The second objection is ‘democratic’. Citizens criticise trade policy for taking into account the interests of businesses, but without taking onresponsibility when it comes to preserving the future of our planet nor taking into account sustainable development objectives.

 

Our report also reacts to the election of Donald Trump to the US presidency.

 

The obvious answer should be to preserve what has been achieved in the multilateral trading system and in the World Trade Organisation. But one needs to go further: Europe must offer its own vision of an open world that puts forward a ‘sustainability’ principle.

 

Europe needs to continue to move forward, to be on the move.  The French-German couple should harness trade policy together.

 

What struck us is that the parallelism between the European project and European trade policy. During the building of the common market in the 1960s, trade policy took charge of reducing import duties at the borders; when the Single Market was created in the 1980s and 1990s, the WTO was created. This was followed by a movement of ‘deep integration’ in trade policy, seeking to reduce trade barriers ‘behind the border’.

 

Today, trade policy should focus on sustainable development to gain back public legitimacy.

 

We looked at the Transpacific Partnership – the trade pact with eleven Asia-Pacific countries Donald Trump dropped on taking power. Washington had obtained from some of its partners so-called ’consistency plans’, allowing the US to reintroduce tariffs if obligations on environment or labour rights are not respected.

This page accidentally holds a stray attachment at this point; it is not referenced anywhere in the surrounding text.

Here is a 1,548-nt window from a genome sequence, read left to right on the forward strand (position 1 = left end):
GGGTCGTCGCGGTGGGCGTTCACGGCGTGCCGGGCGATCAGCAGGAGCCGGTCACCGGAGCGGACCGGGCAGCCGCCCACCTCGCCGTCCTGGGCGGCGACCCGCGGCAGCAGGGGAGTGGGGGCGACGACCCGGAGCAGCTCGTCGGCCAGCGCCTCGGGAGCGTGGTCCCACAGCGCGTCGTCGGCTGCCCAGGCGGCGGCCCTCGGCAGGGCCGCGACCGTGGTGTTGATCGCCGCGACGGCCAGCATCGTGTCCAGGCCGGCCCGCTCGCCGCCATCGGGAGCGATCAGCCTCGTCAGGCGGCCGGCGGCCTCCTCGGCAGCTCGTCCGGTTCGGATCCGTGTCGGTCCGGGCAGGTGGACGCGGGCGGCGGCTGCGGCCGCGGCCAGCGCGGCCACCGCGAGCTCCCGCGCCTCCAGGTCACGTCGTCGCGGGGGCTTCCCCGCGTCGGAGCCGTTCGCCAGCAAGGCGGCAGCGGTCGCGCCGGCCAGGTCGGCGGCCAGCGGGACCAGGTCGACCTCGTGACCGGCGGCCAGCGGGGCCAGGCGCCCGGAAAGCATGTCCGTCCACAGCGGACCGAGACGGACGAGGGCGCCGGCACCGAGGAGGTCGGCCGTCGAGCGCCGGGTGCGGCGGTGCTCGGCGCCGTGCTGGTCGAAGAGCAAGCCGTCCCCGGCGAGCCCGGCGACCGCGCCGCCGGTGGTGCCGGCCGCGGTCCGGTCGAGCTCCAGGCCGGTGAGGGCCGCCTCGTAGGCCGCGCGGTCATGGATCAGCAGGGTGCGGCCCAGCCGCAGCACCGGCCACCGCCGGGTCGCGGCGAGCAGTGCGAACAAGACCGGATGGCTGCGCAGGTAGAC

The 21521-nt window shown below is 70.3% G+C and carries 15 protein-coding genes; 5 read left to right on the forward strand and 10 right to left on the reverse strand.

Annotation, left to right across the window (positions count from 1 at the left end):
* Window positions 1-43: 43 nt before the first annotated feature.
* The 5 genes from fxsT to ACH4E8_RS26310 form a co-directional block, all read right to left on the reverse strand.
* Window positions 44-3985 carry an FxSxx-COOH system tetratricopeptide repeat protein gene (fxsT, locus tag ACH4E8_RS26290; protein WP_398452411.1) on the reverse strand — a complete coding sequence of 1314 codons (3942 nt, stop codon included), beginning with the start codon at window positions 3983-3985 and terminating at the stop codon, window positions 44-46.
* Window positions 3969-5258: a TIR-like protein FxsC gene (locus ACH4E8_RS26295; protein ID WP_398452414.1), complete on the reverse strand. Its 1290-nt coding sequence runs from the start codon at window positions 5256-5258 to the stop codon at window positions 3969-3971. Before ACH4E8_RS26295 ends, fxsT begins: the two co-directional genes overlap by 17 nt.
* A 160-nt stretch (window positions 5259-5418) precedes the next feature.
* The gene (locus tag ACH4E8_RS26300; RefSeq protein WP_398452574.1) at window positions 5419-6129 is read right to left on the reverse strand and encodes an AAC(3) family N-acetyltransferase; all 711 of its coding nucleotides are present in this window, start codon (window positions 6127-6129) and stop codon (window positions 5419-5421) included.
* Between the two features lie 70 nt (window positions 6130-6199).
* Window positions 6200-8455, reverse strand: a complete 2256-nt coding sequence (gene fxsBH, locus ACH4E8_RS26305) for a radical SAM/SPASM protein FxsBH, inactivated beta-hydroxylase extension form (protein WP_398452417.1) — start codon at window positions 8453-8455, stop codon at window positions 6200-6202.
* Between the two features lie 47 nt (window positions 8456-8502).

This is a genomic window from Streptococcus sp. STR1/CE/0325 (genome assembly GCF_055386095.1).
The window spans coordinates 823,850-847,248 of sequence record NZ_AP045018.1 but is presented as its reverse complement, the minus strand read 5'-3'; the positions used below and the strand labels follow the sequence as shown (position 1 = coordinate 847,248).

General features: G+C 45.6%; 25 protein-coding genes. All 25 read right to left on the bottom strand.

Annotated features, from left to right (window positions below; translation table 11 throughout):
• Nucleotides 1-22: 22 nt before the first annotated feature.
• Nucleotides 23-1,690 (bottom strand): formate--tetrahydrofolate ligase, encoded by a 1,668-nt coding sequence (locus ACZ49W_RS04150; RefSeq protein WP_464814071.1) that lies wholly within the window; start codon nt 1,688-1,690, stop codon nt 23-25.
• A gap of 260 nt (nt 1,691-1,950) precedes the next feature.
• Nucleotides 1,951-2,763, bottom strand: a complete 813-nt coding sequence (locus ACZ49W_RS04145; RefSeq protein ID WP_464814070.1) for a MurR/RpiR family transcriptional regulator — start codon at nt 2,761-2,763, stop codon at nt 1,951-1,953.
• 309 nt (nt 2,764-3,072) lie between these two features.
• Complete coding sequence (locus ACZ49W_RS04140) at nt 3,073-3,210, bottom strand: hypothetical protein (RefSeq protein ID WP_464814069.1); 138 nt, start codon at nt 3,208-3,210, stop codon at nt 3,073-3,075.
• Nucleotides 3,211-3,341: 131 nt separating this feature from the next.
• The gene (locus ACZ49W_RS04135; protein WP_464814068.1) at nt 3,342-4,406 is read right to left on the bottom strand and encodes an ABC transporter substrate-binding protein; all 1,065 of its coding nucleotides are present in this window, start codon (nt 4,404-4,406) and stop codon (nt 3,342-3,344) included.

This is the kind of mechanism Europe should integrate into its own partnership agreements. Partnership with third countries must go beyond trade. The EU should also introduce mechanisms for technological cooperation in environmentally friendly production.

 

Q: What should trade Commissioner Malmström’s next steps be?

 

A: It is important to move forward and conclude the ongoing free trade negotiations that are well advanced, such as the one with Japan. But I think it is necessary to take a break before launching new negotiations and reassess the mandate given to the Commission for the numerous ongoing EU free trade negotiations.

 

It is a mistake to believe that given the US’ hesitations on trade, Europe should double down on free trade and go much faster. If the US are turning protectionist, it is because globalisation raises questions that have not yet been answered.

 

TTIP, the transatlantic trade negotiations, should not be revived so quickly. The problems plaguing the negotiations remain, and nothing has really moved on that front. The economic balance of TTIP was not there. There is also a political problem: a partnership, as TTIP is called, presupposes partners who share common values, such as on sustainable development. With the Trump administration, there is evidently a big political problem. Public opinion would oppose this.

 

Let’s first ensure trade policy contributes to providing an answer to these questions before moving ahead more resolutely on trade liberalisation.

 

Denis Tersen, previously head of the office of secretary of state for digital technology Axelle Lemaire, has also served as Minister for Foreign Trade Nicole Bricq’s chief of staff. He was also posted in Japan as Minister for Economic and Commercial Affairs at the French Embassy and was a member of Dominique Strauss-Kahn’s cabinet, which he advised on international affairs. Follow him on Twitter.

 

Denis Tersen is co-author of a paper published by the think tank IFRI entitled With Trump, Time to Reinvent the European Trade Policy.

 

Denis Tersen talked to Hermine Donceel.